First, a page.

It is easy to become discouraged when we see dishonest people with tremendous wealth and power. It is hard to watch liars and thieves prosper. It makes us angry when we see innocent people suffer, it is terrible to see children shot down in schools. It is hard to watch people loose their savings and freedom to sickness or injuries which might have been prevented. We want to shake our fist at God, question the very existence of God, or demand an explanation of this world which seems filled with evil and injustice. Why would we not question that the kingdom of God is here, now?   How and when will the Kingdom finally overcome everything we judge to be wrong and unfair?   That is the question that we are given an answer for today.

Paul says it best when he writes, “We walk by faith and not by sight.” (2 Corinthians 5:7) The Prophet Isaiah says God’s thoughts are not our thoughts, and God’s ways are not our ways (Isaiah 55:8), and St. Peter said, “Do not ignore this one fact, that with the Lord one day is as a thousand years, and a thousand years as one day. The Lord is not slow about his promise as some count slowness, but is forbearing toward you, not wishing that any should perish, but that all should reach repentance.” (2Peter 3:8-9)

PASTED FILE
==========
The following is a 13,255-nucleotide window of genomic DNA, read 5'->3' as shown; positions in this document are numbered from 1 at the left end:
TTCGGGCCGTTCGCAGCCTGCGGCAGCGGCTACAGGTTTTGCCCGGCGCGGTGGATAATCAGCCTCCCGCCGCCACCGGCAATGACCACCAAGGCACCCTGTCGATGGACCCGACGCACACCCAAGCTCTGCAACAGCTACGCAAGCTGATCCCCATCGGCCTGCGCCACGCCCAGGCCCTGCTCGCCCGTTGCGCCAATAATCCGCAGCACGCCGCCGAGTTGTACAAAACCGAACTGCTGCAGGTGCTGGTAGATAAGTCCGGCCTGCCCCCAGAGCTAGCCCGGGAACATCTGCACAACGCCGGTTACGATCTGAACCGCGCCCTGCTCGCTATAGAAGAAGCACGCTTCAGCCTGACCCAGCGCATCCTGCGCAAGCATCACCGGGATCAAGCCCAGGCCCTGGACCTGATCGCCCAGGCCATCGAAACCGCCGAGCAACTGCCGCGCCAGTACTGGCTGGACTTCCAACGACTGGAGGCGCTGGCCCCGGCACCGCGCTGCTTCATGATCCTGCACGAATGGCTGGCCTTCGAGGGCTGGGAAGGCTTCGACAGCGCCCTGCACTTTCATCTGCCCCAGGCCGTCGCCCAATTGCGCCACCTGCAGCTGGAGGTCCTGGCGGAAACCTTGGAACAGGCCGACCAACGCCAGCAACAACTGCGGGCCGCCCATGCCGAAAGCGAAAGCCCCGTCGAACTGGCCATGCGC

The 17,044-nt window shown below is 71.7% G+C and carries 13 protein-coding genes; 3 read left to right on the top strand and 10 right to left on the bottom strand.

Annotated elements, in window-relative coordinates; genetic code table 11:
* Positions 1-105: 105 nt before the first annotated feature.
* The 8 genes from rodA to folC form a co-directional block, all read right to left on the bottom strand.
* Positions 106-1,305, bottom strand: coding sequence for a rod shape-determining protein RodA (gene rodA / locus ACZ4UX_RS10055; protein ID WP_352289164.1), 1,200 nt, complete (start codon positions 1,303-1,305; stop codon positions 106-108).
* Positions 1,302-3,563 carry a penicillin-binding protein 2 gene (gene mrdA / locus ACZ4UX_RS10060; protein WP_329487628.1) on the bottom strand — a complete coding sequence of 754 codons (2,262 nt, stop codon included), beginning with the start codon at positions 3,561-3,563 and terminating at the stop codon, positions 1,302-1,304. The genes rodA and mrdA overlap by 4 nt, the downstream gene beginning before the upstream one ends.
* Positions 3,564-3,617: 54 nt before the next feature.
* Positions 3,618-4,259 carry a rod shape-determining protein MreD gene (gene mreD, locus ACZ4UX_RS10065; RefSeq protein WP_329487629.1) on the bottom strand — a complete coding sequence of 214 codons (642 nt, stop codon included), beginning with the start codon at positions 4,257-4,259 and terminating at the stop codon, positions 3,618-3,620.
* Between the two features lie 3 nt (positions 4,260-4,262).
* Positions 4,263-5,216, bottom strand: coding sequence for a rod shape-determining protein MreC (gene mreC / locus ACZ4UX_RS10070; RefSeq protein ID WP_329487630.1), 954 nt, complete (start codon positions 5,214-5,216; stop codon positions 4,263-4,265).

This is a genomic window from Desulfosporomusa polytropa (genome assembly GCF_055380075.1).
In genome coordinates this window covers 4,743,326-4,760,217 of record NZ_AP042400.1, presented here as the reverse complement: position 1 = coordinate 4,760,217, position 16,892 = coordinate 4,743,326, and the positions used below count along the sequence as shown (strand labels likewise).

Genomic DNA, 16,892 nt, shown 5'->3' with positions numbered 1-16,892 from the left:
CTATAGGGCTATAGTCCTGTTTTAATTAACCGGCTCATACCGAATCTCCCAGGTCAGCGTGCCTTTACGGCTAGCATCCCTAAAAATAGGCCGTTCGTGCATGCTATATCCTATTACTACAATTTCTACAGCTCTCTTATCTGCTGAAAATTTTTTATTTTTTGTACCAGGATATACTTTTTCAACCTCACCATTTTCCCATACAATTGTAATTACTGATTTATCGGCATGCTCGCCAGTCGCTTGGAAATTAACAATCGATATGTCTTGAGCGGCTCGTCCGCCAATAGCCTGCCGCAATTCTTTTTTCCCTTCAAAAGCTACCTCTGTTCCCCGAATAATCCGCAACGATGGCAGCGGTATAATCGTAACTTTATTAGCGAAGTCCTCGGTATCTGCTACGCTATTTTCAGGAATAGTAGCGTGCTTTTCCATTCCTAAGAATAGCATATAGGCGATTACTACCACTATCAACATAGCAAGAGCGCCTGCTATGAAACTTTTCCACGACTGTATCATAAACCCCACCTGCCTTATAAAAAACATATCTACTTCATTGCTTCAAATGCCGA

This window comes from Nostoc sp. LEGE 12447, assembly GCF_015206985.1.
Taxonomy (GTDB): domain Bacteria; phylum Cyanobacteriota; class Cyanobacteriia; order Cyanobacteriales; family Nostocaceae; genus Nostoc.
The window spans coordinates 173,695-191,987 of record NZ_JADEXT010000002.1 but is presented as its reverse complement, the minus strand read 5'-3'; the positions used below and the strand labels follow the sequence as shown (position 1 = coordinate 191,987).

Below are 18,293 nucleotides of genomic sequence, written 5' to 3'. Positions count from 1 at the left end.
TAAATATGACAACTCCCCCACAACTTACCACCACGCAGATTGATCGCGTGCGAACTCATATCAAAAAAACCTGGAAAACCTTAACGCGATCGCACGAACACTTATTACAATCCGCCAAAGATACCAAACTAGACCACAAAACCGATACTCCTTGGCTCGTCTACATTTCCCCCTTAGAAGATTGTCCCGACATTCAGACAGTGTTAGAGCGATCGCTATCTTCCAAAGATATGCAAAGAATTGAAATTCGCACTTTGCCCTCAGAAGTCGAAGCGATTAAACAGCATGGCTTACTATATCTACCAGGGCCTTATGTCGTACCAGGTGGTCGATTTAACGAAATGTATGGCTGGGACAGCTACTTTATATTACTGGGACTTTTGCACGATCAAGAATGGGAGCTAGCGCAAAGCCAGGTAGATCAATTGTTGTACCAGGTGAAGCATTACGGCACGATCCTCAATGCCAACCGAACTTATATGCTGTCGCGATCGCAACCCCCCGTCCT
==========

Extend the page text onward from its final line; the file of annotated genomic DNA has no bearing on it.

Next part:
Continue to sow the seeds of love and truth, and believe.

The Trinity Today – in Action

Holy Trinity Sunday, 5-27-18

Deuteronomy 4:32-40, Psalm 33, Romans 8:14-17, Matthew 28: 16-20

 

We’ll start with a little background for our first reading. Josiah (Joe-zi-ah) became king of Israel about 600 years before Christ.  He took the throne when he was only 8 years old, after a series of wicked kings who had turned their backs on God. But Josiah led the people back to worshiping God.  The Temple in Jerusalem had been allowed to fall into disrepair, so he began renovations.  During the work, a “book” (scrolls) of the laws of Moses was found. (2 Kings 22) That “book”, according to Tradition, was the Book of Deuteronomy, from which our first reading is taken.